Don’t Ban the “21-Foot Rule”

The 21-foot rule originated 33 years ago in Salt Lake City as a reaction time experiment by Lt. Dennis Tueller, but it is entirely unjustifiable to dismiss it as an "outdated concept."

Jon Adler, President, Federal Law Enforcement Officers AssociationJon Adler, President, Federal Law Enforcement Officers Association

On January 29 the Police Executive Research Forum (PERF) released a report titled, "Critical Issues in Policing Series, Use of Force: Taking Policing to a Higher Standard – 30 Guiding Principles." That report said, "Agencies should eliminate from their policies and training all references to the so-called "21-foot rule" regarding officers who are confronted with a subject armed with an edged weapon. "It also characterized the "21-foot rule" as an outdated concept.

The 21-foot rule originated 33 years ago in Salt Lake City as a reaction time experiment by Lt. Dennis Tueller, but it is entirely unjustifiable to dismiss it as an "outdated concept." The experiment that came to be known both as the "Tueller Drill" and the "21-foot rule" recognized an officer's inherent vulnerability when confronted by a subject with an edged weapon, and summarized a critical training point with a catchy phrase that is easy for officers to remember. I can invoke all the fancy trainer-speak to convince officers they are in danger if their weapons are holstered and they are confronted by an armed subject at close range, but what good is it if they don't remember or understand it? The reasonable discussion surrounding the 21-foot rule should relate to whether the distance should be expanded to ensure a more viable reactionary gap.

The news media consistently minimizes the threat posed by a noncompliant subject with an edged weapon. We expect that from them because we know they live in an imaginary world where knives don't represent a danger to an officer with a holstered gun. I expect better from PERF. We all understand the importance of distance and cover when it comes to our safety, but as all trainers know, it's quite a challenge to get sound training principles embedded in the minds of trainees. With the increase in attacks against law enforcement officers, now is not the time to remove a valuable mental pre-set from an officer's arsenal of self-defense.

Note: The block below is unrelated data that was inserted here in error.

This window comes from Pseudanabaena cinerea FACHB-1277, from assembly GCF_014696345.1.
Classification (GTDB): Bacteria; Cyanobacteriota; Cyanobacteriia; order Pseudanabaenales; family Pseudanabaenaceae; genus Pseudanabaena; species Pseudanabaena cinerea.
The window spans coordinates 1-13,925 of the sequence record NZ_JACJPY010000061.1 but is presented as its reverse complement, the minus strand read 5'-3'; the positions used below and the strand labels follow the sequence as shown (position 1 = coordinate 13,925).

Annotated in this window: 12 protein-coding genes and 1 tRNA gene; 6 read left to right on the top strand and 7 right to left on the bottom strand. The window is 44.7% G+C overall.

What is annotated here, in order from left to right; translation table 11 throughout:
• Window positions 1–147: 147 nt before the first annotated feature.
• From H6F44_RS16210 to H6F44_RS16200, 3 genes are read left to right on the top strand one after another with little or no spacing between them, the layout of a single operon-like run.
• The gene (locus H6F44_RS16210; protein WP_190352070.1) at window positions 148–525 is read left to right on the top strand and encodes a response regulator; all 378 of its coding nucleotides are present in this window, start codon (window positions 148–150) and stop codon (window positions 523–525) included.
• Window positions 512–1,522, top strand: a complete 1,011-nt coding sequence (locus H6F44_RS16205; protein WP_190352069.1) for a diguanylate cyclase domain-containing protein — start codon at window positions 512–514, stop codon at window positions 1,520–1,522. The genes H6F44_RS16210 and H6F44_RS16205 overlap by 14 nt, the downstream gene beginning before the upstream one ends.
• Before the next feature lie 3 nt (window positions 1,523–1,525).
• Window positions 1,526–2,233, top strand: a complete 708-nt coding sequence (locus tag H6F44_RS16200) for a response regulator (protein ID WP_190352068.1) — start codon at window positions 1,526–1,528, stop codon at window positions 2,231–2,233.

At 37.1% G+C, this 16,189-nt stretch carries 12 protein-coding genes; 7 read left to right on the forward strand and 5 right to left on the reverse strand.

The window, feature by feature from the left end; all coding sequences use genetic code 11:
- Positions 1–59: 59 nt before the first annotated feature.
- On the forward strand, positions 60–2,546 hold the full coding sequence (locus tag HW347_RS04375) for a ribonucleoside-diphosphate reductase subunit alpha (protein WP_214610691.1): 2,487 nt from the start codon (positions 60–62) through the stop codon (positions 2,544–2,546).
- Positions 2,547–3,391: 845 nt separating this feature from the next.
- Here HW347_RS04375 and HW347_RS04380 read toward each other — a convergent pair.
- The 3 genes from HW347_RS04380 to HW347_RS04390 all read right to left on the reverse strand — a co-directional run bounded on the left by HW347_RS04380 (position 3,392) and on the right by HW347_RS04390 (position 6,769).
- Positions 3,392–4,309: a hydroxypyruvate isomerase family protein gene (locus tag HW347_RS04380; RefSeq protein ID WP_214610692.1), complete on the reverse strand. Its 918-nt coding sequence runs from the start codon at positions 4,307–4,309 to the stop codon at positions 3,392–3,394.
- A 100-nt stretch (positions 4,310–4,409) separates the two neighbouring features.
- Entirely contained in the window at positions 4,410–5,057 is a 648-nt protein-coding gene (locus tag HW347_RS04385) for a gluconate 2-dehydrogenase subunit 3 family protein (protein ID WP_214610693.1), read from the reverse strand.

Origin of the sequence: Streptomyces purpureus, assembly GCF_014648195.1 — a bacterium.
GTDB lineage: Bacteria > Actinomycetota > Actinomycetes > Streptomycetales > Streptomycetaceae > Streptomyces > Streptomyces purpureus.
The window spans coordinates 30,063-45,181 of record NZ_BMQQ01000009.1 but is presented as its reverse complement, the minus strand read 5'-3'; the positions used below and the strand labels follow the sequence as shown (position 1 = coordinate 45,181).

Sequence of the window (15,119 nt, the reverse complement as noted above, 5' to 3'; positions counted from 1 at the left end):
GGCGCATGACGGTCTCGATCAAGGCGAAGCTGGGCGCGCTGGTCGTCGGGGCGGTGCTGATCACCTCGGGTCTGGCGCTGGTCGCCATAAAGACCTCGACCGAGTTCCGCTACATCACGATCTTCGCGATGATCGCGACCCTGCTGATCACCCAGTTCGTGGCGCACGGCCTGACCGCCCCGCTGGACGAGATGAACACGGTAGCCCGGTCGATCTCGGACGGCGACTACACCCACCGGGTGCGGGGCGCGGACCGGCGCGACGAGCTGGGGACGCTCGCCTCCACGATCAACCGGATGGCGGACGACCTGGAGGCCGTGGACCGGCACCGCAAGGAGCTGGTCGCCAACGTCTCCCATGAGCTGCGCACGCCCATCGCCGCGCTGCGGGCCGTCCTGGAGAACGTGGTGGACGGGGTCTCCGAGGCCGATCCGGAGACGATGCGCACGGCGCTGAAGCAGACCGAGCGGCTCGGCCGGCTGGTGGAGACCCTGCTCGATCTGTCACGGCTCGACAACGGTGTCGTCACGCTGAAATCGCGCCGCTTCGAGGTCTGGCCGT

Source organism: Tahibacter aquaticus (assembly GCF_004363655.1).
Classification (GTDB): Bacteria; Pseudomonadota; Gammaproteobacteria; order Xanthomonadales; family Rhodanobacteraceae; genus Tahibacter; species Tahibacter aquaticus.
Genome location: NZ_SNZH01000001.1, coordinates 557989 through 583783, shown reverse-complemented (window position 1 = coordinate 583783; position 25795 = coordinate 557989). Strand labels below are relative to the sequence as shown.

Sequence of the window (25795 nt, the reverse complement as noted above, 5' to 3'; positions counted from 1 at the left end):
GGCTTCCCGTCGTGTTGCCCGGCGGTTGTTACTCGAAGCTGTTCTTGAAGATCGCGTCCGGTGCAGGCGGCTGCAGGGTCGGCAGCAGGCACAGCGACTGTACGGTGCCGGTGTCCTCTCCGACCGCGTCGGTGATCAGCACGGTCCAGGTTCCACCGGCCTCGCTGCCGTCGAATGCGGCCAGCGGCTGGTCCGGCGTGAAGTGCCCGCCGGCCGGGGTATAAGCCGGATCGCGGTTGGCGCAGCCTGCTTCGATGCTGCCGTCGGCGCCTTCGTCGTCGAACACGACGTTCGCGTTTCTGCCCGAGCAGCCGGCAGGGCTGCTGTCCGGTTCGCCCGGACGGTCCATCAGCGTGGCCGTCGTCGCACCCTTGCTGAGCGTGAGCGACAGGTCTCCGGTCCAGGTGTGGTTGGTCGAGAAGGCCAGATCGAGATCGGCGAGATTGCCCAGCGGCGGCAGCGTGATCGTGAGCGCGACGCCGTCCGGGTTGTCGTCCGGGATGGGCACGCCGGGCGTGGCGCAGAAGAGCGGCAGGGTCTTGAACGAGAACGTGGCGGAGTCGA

I recently ran a series of defensive tactics refresher sessions for the criminal investigators in my district. My team is comprised of seasoned former cops, midstream investigators, and a couple of juniors. All of them are familiar with the 21-foot rule. To be clear, none of them believe it means automatically shooting a subject with a knife if that subject is within 21 feet. Instead, they all understood from training and/or experience that they are at a tactical disadvantage if holstered when confronted by a subject armed with an edged weapon in close distance.

To illustrate the present value of the 21-foot rule, I charged each investigator with a training knife, leaped into a less-than-impressive roll, and consistently slashed or stabbed each one of them. They knew what was coming, and yet the training principle held true. None of the participants came to training with broken arms or were slow on the draw. In fact, most of them had been in gun battles in the course of their careers. So why did I run this drill?

The answer is that I care about my teammates and don't want them to get hurt because of PERF's misguided report. When you plant the fear of liability in officers' minds, you aren't keeping them safe. You're failing them. If you explain the concept behind the 21-foot rule correctly, there is no room for ambiguity. If you demonstrate it correctly, there is no room for misunderstanding. If there is a misapplication in the field, deal with the variables surrounding the misapplication, but don't condemn or toss away a life-saving principle.

In the past year, we saw at least two highly publicized incidents in the news that depicted officer encounters with subjects armed with edged weapons. Once again, the biased news media immediately condemned the officers involved. Rather than recognize the limitations of video coverage, the media was quick to proclaim officers murdered innocent men armed only with a knife.

What we didn't see in the coverage of these incidents was how many times the application of the 21-foot rule has saved an officer's life. If we exposed all reporters to mandatory scenario-based interactive training, they might begin to understand that a doped up subject with mental illness, armed with a knife, is a real lethal threat. PERF should respect that and seek to promote principles that enhance officer safety, not jeopardize officers by reinforcing the media belief that knife-wielding subjects are not a danger to officers because officers have guns.

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